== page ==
It was getting later and Jake needed to make a decision. He stood up and checked his pockets. No keys had magically appeared. What did they say about that? Doing the same thing over and over again and expecting different results, that was crazy…yeah, he was crazy alright. Who else but somebody crazy would be walking around New York in a clown suit?
He’d figure something out. If he went outside, maybe some shop owner would let him call the car dealer to explain and say that he’d get there as soon as he could. Or maybe he’d take a chance on Angela. The only problem was once he got outside, the outer door locked and he’d have to wait for a neighbor to come home and let him in. Then he’d be back to figuring out how to get into his apartment. Homeless in his own hallway. That would be his style, alright.
He didn’t know anybody who lived in the building, but if he knocked on a door to ask for help, assuming somebody would be home on a working day, he’d have to introduce himself then go into the whole megillah: why he was wearing a costume, and locking himself out by accident, and make small talk and laugh about how stupid he was, and on and on. Screw that.
He walked down the stairs, scratching his arms, sweating in the clumsy costume, he’d stink by the time he got anywhere, opened the outer door, hesitated for a brief moment and then closed it behind him. His stomach turned over at the click of the lock. Well, now he was out for better or for worse.
Enough with the drama, Jake, he thought.
Out on the street it was spring. The six weeks he’d spent in rehab had been the kick-off to winter’s demise and spring’s arrival; his life vanishing out from under him, under the days of heavy drinking, night melting into day, winter melting into spring. He squinted, blinded by the bright sunlight since his sunglasses were sitting on the table next to the keys.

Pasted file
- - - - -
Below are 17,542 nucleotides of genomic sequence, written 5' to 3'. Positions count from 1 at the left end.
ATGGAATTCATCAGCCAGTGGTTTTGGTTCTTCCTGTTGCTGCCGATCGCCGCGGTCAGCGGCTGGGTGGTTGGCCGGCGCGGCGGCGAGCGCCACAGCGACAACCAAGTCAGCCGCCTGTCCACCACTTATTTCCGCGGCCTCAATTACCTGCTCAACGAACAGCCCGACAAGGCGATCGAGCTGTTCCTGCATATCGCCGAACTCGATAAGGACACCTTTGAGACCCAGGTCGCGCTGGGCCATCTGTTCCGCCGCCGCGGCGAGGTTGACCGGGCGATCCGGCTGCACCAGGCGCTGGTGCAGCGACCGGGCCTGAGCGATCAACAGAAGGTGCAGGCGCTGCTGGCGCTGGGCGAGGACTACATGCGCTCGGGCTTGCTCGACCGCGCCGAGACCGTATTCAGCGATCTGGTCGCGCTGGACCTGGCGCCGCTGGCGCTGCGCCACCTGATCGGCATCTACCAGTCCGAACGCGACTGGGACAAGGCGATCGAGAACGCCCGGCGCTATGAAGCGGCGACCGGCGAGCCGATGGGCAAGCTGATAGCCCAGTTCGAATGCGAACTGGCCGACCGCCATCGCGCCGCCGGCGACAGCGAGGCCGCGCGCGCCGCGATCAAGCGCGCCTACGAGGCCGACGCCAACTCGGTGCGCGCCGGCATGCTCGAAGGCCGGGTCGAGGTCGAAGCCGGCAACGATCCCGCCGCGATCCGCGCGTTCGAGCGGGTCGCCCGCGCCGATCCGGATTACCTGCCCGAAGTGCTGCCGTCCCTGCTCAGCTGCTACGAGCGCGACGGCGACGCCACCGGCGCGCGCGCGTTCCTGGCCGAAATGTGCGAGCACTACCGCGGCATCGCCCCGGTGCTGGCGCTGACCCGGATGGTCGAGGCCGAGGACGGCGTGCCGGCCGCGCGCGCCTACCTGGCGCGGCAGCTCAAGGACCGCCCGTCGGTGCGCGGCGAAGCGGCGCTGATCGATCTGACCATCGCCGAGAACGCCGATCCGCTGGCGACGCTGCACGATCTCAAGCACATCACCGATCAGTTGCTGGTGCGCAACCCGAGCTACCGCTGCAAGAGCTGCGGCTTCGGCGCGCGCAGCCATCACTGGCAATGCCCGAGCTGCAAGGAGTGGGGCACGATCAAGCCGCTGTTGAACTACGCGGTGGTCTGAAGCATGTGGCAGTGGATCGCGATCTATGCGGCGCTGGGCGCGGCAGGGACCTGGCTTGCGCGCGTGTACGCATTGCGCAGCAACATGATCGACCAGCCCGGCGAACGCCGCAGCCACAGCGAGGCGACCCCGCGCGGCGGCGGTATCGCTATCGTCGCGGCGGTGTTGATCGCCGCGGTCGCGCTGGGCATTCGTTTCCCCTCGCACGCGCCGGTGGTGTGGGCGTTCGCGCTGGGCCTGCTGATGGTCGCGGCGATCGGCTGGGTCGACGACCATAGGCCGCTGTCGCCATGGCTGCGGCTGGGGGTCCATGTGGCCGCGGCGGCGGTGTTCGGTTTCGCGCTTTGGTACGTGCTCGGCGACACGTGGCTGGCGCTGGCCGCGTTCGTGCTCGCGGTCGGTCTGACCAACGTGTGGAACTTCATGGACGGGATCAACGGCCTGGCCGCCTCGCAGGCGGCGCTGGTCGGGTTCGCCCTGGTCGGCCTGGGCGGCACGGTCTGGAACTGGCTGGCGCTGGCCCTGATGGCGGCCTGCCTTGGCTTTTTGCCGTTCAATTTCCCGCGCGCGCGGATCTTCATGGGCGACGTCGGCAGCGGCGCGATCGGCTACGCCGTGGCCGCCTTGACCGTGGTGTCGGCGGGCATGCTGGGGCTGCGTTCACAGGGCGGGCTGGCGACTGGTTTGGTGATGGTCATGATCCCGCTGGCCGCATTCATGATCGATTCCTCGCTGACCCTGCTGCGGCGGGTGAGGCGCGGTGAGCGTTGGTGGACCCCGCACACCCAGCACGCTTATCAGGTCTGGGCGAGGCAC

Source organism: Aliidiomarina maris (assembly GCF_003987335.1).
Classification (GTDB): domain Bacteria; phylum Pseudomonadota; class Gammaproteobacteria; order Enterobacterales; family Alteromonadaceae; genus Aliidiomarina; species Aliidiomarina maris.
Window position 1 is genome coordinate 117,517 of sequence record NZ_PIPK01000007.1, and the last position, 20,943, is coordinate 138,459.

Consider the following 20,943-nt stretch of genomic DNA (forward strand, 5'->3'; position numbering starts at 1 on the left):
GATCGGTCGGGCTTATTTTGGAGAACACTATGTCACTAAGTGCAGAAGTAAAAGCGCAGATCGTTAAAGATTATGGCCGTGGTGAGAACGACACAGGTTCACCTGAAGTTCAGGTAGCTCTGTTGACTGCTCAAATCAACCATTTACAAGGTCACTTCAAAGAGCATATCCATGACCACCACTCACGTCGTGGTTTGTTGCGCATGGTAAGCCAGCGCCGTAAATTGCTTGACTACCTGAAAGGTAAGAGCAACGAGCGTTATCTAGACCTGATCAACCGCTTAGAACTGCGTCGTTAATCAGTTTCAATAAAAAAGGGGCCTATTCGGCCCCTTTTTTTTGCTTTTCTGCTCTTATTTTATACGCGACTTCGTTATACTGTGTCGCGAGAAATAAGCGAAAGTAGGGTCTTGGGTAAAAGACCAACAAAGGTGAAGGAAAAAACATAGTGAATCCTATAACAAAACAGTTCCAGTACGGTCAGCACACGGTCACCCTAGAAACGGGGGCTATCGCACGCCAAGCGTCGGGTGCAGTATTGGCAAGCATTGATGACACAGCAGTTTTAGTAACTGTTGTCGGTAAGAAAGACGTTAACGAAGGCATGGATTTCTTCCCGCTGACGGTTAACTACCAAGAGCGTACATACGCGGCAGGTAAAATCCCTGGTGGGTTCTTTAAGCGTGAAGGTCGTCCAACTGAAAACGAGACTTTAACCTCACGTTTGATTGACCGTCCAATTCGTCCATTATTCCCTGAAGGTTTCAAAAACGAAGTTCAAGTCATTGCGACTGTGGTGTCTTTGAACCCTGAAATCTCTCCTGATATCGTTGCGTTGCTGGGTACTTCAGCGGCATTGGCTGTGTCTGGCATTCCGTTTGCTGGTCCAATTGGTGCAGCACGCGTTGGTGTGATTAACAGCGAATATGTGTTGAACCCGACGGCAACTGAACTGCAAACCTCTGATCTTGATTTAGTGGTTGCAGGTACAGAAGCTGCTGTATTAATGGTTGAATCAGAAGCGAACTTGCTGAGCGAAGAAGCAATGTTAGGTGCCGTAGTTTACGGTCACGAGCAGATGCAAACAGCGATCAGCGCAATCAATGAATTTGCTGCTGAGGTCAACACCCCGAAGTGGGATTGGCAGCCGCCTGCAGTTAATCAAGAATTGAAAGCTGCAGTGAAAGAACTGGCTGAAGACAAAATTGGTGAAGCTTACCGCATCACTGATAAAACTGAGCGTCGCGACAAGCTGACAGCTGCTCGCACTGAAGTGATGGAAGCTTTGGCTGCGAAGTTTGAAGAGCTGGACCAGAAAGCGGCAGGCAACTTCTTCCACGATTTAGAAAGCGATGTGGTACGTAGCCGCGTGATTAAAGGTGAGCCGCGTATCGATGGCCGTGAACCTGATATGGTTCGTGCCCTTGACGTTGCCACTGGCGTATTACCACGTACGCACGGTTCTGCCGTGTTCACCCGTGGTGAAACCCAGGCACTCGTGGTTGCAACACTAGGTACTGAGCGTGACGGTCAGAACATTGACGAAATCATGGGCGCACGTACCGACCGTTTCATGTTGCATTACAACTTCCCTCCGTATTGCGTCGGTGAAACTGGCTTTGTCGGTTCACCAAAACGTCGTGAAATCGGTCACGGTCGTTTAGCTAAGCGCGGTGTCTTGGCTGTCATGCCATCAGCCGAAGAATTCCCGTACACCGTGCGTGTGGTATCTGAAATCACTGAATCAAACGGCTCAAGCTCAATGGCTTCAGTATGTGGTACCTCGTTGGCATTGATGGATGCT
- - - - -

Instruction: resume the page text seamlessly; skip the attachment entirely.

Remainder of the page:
Angela. He’d give it a shot. What could she say that was any worse than what she’d said before? The Laundromat next door had a telephone. The guy there knew him. He swung open the door and was greeted by the hot, detergent-misted air. Unbelievable, there was nobody there, not even the owner. He stepped up to the counter and called, “Hey, anybody here? Eric?’
No answer. He stepped behind the counter and peeked into the tiny room where Eric went to do paperwork, or jerk off, or whatever the hell he did back there. Empty. Now what? The phone was on the desk, should he take a chance, go in, should he go somewhere else? He made up his mind, walked in and sat down facing the door. He picked up the phone and dialed Angela’s office. He suddenly laughed out loud, imagining what Eric would see if he appeared. A clown sitting at his desk, sweating, talking on the phone like he belonged there.
At the sound of Angela’s “Hello,’ he swallowed hard. A wave of longing, of missing her that he’d managed to keep at bay, flooded him.
“Hey, Angela,’ he said, in a hoarse voice.
There was absolute silence for a moment. “Jake?’ Her voice was curious more than anything else. A good sign?
“Yeah. How you been?’
“Now that you’re out of my life, I’ve been pretty good. Why are you calling, Jake? I told you to never call me again.’
“Listen,’ he said desperately. “Listen. I’ve been in rehab for six weeks. I’m different.’ He thought about that then said, “I’m working on being different. I haven’t had a drink for six weeks. I’ve got a lot of amends to make, and to you especially, but look.’ He swallowed hard. “I need a favor, a really big one, I’m….’
“You need a favor,’ she interrupted. “A favor from me now that you’re sober and ready to make amends, but after the favor, I guess.’ She was quiet and he waited.